Palabras clave: Ritidoplastia; Rejuvenecimiento; Instrumentos quirúrgicos; Utilización.



The orbital medial wall is injured relatively often in orbital trauma and this fact often is minimized in reconstruction or repair due to its complexity. The medial wall supports the lacrimal tract and is perforated by the anterior and posterior ethmoidal arteries. The inferior oblique extraocular muscle inserts on the medial wall and the trochlea of the superior oblique muscle is found in the upper angle. This approach also offers excellent surgical field for the orbital apex and sphenoidal sinus.

The first orbital approach was used to access the frontal sinus, ethmoidal air cells, and sphenoidal sinus and was described by Bergh in 1886. Lynch1 made the incision between the internal canthus and the glabellar region. The transorbital approach used for orbital decompression in Graves disease, which was described by McCord2 and Anderson and Lindberg,3 requires extensive dissection of the lower conjunctival fornix and external canthal ligament, in addition to skin incisions. More recently, Kennedy4 described an endoscopic approach for treating this thyroid ophthalmoplegia and optic nerve compression.5,7 These approaches do not produce scars, but the operating time is prolonged and the surgeon’s maneuverability is frankly constrained. These approaches are suitable only for decompression procedures, resection of small tumors, or drainage of ethmoidal sinus abscesses.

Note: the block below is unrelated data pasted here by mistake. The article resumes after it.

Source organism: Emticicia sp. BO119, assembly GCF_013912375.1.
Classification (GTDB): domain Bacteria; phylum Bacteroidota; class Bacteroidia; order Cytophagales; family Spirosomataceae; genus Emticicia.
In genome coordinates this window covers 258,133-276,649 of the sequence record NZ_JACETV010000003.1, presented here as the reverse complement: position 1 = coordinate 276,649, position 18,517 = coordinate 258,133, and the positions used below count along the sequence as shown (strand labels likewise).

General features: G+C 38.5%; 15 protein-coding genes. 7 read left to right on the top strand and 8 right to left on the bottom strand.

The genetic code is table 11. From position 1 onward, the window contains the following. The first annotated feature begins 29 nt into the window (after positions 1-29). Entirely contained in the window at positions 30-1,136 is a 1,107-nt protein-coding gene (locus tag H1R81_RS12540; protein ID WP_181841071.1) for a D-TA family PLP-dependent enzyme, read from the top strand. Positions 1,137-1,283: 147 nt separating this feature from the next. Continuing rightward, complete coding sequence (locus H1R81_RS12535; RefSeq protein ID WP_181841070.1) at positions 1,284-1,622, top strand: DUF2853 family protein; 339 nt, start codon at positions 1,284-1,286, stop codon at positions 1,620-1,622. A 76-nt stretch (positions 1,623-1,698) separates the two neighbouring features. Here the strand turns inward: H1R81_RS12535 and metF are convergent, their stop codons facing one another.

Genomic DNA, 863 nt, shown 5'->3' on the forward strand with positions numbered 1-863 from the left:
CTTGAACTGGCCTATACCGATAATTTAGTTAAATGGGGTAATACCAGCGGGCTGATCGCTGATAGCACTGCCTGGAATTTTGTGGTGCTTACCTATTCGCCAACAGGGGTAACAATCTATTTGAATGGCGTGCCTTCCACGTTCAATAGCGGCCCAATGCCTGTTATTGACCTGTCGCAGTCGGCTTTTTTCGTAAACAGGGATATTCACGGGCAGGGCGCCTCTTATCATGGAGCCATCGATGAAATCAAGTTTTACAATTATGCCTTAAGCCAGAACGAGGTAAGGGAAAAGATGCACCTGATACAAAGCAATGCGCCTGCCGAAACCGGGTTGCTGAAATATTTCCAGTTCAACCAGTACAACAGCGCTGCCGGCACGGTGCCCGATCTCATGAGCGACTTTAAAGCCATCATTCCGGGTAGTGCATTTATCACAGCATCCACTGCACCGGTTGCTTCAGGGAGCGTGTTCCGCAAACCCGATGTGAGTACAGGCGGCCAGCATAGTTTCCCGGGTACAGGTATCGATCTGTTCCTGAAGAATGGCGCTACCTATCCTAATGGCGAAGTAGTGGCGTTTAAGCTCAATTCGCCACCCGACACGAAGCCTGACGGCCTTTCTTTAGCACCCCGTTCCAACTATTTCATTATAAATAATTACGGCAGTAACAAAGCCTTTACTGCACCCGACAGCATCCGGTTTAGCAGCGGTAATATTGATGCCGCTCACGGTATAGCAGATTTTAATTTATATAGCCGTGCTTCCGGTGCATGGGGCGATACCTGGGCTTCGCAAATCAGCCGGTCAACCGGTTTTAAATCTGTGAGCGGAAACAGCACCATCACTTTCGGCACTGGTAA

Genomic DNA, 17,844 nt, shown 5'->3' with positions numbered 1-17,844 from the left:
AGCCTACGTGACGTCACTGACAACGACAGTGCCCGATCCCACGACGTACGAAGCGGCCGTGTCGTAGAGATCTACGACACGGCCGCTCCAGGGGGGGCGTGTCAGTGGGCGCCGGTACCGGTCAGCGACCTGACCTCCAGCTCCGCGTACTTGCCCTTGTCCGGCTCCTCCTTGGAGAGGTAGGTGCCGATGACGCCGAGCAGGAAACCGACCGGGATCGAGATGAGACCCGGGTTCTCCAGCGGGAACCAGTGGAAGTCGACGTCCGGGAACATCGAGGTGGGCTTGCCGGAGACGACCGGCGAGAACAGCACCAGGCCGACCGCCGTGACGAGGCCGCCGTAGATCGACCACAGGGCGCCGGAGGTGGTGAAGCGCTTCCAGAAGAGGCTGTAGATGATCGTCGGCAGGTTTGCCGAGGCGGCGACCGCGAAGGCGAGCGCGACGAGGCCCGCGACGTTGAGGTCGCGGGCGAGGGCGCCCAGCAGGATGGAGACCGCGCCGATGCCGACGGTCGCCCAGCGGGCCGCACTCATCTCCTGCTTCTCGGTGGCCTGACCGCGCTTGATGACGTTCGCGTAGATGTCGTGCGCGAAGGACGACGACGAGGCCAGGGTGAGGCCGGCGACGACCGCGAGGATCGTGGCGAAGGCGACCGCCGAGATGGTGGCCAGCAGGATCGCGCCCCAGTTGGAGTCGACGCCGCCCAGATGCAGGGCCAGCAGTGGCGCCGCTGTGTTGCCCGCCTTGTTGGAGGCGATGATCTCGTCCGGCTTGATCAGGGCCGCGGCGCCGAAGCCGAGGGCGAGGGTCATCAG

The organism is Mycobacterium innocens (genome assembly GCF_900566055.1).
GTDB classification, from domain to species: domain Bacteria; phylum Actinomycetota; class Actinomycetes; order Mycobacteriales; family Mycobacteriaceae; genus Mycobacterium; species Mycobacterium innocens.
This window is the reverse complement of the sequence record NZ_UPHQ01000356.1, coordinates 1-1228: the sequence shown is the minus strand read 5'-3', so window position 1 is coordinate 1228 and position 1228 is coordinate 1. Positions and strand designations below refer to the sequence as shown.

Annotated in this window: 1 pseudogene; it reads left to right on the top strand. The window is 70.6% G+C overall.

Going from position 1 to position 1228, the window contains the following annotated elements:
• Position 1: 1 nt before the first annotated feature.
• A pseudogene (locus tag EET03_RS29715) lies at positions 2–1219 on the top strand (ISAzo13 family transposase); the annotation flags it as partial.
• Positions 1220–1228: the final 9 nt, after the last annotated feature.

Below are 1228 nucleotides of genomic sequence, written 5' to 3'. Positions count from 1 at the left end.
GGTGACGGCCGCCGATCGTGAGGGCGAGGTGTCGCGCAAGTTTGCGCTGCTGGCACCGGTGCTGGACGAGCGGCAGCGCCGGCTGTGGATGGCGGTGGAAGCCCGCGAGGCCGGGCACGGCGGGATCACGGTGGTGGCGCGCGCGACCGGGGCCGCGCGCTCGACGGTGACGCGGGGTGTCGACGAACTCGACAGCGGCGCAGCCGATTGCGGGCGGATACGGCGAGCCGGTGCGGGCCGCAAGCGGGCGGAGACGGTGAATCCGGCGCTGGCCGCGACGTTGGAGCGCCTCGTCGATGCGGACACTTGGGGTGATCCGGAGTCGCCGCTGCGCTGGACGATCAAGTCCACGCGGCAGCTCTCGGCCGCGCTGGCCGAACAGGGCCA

In this article we propose a new approach that combines a transconjunctival and transcaruncular incision and describe the anatomic relations of the internal canthal region by planes.

However, in the case of high energy trauma of the middle third or trauma of the upper third, this technique is a complementary procedure for enhancing exposure and cannot replace the classic approaches.

The transcaruncular approach has been described in the literature, mainly in ophthalmologic journals, for the repair of fractures of the orbital medial wall8 and internal canthal ligament,9,10 as well as for lacrimal tract repair.11

We do not propose to examine the transconjunctival approach in depth in this short paper, but we will discuss certain particulars of the procedure.

The aim of this article was to propose an alternative to the coronal approach that consists of an enlarged transconjunctival approach to expose the orbital medial wall. This option had minimal morbidity and can economize on surgical time.


Anatomy Surgical